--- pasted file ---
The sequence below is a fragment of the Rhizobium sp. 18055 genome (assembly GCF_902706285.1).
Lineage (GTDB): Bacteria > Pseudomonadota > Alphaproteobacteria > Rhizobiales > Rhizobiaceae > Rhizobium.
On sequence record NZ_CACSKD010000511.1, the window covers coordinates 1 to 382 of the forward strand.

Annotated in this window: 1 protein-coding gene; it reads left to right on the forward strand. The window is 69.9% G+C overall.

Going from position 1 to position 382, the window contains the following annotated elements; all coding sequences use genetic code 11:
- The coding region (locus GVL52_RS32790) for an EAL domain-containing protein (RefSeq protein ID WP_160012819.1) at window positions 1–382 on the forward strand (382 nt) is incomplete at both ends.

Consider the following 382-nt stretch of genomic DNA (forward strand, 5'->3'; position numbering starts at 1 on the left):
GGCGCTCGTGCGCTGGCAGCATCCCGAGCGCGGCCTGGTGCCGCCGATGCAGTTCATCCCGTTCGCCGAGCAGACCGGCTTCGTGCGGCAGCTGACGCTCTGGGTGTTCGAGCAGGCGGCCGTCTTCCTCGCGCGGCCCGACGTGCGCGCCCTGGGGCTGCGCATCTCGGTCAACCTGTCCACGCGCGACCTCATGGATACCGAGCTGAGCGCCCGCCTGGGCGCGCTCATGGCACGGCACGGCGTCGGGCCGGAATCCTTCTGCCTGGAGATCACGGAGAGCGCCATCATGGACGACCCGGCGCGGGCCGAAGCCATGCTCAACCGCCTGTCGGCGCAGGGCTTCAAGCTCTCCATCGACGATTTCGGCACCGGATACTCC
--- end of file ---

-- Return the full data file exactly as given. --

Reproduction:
The sequence below is a fragment of the Rhizobium sp. 18055 genome (assembly GCF_902706285.1).
Lineage (GTDB): Bacteria > Pseudomonadota > Alphaproteobacteria > Rhizobiales > Rhizobiaceae > Rhizobium.
On sequence record NZ_CACSKD010000511.1, the window covers coordinates 1 to 382 of the forward strand.

Annotated in this window: 1 protein-coding gene; it reads left to right on the forward strand. The window is 69.9% G+C overall.

Going from position 1 to position 382, the window contains the following annotated elements; all coding sequences use genetic code 11:
- The coding region (locus GVL52_RS32790) for an EAL domain-containing protein (RefSeq protein ID WP_160012819.1) at window positions 1–382 on the forward strand (382 nt) is incomplete at both ends.

Consider the following 382-nt stretch of genomic DNA (forward strand, 5'->3'; position numbering starts at 1 on the left):
GGCGCTCGTGCGCTGGCAGCATCCCGAGCGCGGCCTGGTGCCGCCGATGCAGTTCATCCCGTTCGCCGAGCAGACCGGCTTCGTGCGGCAGCTGACGCTCTGGGTGTTCGAGCAGGCGGCCGTCTTCCTCGCGCGGCCCGACGTGCGCGCCCTGGGGCTGCGCATCTCGGTCAACCTGTCCACGCGCGACCTCATGGATACCGAGCTGAGCGCCCGCCTGGGCGCGCTCATGGCACGGCACGGCGTCGGGCCGGAATCCTTCTGCCTGGAGATCACGGAGAGCGCCATCATGGACGACCCGGCGCGGGCCGAAGCCATGCTCAACCGCCTGTCGGCGCAGGGCTTCAAGCTCTCCATCGACGATTTCGGCACCGGATACTCC